of melted down 24kt bullion on the London banks, in

return for Pound Sterling credits he can use to create

junk bonds, like this $32B junk bond promise, to buy

up and privatize the best ag lands and industries, in the

successful Ukraine model used by Israeli junta leaders,

and now being employed by Trump. Nobody will wake

up in time before we are as poor as the lowliest sadhu.

The Chosen TARP was privatization of all public wealth.

Our MC will be cut $1.5 T at a time, then SS will follow.

Hot money will increase rents above what SS supports.

The elderly and the young will be peeled off first, and

begin swelling tent cities and emergency rooms that

will look like some 3W field hospital in Afghanistan.

Get rich or die goyim. Mazel tuv!

nmewn's picture

Didn't Bareass Obama go over there and glad hand Modi after he won? Could have sworn he want on a chrysanthemum victory lap tour or sumpin ;-)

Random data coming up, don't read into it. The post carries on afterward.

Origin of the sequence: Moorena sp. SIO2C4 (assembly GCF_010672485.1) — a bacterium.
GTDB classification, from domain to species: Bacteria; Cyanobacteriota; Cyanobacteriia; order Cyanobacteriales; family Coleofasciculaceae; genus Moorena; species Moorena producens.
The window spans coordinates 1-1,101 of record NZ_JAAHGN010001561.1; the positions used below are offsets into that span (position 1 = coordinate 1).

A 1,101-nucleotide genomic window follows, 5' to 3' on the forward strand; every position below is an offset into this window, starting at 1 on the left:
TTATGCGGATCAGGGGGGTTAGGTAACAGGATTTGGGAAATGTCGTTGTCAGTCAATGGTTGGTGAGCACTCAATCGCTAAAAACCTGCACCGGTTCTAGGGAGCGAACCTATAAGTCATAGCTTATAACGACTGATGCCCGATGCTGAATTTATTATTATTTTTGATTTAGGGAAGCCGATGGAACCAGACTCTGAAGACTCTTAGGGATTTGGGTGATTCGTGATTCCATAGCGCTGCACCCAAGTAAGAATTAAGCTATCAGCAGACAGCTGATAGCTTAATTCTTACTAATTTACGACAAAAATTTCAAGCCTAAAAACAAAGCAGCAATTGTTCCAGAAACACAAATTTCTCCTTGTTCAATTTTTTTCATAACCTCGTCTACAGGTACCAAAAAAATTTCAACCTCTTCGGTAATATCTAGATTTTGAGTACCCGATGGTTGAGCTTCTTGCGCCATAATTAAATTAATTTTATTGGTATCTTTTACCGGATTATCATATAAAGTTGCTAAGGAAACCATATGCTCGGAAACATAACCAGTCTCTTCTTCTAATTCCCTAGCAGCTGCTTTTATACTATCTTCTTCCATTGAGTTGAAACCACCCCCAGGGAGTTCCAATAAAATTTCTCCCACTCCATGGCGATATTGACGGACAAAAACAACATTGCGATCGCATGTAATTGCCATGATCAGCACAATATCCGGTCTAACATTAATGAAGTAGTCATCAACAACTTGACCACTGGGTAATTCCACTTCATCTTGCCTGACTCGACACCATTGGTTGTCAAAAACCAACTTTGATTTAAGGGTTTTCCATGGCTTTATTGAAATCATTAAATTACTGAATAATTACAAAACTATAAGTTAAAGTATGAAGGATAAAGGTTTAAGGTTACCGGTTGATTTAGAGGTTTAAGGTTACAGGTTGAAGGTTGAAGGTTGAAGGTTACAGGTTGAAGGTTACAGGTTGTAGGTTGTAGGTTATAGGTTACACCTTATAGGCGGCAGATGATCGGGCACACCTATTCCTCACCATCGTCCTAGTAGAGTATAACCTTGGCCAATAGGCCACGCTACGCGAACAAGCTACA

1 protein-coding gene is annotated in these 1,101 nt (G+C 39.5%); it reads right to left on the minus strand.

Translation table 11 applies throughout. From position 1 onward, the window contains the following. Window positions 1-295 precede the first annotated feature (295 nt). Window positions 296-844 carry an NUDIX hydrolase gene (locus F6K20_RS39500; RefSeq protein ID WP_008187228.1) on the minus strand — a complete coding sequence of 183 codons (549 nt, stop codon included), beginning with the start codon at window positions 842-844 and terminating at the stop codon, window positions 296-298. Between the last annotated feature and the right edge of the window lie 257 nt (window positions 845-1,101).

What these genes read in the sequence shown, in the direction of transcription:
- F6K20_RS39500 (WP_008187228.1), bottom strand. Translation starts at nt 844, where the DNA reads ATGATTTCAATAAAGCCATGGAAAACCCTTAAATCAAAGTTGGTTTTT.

HRH Feant2's picture

I am not a trained economist. Is that what is known as helicopter money?

nmewn's picture

Yes.

But in India they operate under a caste system so, no Obama, errr, Modi-Phones ;-)

HRH Feant2's picture

Okie doke!

What about sewers and toilets? The toilet situation in India isn't that good from what I hear.

07564111's picture

Don't go for a visit, it takes a week or 2 for the brain to even _begin_ to forget the aroma.

Koba the Dread's picture

Best toilet system in the world. Never a lack of toilets. Every place you may stand, sit or lie can in the twinkling of an eye become your toilet. How's that for convenience. In addition, there is no head-scratching over which gender you may. India may have twenty-eight billion gods and goddesses, but only two sexes and only unisex toilets. . .if you're willing to accept the great outdoors as your happy dumping grounds.